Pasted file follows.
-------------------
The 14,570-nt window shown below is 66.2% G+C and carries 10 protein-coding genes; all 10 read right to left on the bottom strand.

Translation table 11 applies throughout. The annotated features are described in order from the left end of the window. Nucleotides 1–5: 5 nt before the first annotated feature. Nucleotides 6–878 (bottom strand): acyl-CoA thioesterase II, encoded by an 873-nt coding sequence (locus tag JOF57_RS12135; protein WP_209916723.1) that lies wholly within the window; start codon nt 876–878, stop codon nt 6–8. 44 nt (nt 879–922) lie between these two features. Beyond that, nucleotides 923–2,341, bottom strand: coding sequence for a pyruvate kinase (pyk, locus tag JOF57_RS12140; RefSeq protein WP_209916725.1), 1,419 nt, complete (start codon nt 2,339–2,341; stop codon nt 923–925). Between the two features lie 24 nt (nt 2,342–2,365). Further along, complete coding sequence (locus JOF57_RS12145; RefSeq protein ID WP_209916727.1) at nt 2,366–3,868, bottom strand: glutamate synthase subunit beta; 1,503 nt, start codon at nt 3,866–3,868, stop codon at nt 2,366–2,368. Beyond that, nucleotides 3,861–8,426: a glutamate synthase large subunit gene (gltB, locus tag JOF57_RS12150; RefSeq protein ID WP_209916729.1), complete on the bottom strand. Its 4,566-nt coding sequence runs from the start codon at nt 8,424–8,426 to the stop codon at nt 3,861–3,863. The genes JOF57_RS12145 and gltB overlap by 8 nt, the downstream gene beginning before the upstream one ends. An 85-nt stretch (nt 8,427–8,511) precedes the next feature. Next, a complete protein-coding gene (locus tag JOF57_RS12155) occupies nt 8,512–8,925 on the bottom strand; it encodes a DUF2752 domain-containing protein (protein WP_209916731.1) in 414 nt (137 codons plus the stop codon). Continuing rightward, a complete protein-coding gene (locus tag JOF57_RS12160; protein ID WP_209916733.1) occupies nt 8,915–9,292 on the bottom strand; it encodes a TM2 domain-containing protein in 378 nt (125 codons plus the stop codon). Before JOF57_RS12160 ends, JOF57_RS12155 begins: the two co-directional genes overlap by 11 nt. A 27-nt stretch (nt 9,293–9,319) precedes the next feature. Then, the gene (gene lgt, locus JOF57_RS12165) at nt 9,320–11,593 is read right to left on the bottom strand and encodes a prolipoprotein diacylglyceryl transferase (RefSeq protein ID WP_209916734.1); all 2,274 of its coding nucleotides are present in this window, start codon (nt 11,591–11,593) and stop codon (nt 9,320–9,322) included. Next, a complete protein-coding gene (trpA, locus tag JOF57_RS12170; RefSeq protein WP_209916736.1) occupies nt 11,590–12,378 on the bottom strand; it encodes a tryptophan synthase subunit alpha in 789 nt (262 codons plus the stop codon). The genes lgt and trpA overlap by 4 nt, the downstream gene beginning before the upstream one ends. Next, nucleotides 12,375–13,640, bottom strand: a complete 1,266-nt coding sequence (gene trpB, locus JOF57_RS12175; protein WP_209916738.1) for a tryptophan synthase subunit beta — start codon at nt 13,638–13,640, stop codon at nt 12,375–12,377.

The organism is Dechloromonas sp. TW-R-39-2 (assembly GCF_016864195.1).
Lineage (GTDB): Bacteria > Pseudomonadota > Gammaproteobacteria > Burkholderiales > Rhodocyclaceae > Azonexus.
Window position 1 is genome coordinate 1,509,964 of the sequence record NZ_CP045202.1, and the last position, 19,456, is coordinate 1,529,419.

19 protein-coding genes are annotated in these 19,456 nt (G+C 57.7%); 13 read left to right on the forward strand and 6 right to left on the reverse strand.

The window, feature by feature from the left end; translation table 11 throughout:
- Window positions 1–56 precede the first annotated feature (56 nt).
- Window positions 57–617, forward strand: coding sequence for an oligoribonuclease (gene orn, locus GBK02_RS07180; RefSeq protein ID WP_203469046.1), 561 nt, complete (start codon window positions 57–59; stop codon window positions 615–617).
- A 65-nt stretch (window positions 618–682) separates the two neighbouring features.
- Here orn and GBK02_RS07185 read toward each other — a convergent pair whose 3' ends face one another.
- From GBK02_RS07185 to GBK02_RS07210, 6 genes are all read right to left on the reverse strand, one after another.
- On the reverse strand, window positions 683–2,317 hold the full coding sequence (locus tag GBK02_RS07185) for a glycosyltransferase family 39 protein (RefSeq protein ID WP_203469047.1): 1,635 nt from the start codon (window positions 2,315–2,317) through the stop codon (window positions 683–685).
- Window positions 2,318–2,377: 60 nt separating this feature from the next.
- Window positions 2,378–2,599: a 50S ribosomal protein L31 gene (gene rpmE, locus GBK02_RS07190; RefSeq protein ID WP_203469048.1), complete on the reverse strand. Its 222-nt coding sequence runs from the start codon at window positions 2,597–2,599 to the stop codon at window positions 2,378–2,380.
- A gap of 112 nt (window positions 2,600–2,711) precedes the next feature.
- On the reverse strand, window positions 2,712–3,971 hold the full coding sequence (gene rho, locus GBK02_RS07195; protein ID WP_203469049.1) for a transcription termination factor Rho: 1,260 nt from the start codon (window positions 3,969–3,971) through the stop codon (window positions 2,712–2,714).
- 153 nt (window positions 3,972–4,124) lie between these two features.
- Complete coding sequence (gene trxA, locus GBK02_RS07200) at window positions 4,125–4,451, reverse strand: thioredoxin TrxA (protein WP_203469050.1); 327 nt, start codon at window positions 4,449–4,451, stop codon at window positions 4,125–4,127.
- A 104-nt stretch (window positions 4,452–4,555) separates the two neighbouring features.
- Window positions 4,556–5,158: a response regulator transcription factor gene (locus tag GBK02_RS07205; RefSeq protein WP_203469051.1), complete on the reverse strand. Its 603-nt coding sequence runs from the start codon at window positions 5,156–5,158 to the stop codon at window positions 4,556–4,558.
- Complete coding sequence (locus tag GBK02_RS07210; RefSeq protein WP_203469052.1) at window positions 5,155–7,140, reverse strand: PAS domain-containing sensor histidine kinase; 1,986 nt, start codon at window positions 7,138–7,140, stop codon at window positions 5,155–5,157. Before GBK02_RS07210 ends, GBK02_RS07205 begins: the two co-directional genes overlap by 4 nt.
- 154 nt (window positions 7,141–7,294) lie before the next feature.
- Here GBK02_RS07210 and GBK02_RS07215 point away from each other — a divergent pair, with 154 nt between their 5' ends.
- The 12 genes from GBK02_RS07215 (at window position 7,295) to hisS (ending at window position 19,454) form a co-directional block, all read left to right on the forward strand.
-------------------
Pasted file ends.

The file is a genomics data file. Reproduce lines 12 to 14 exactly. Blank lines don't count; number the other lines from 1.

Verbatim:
- From GBK02_RS07185 to GBK02_RS07210, 6 genes are all read right to left on the reverse strand, one after another.
- On the reverse strand, window positions 683–2,317 hold the full coding sequence (locus tag GBK02_RS07185) for a glycosyltransferase family 39 protein (RefSeq protein ID WP_203469047.1): 1,635 nt from the start codon (window positions 2,315–2,317) through the stop codon (window positions 683–685).
- Window positions 2,318–2,377: 60 nt separating this feature from the next.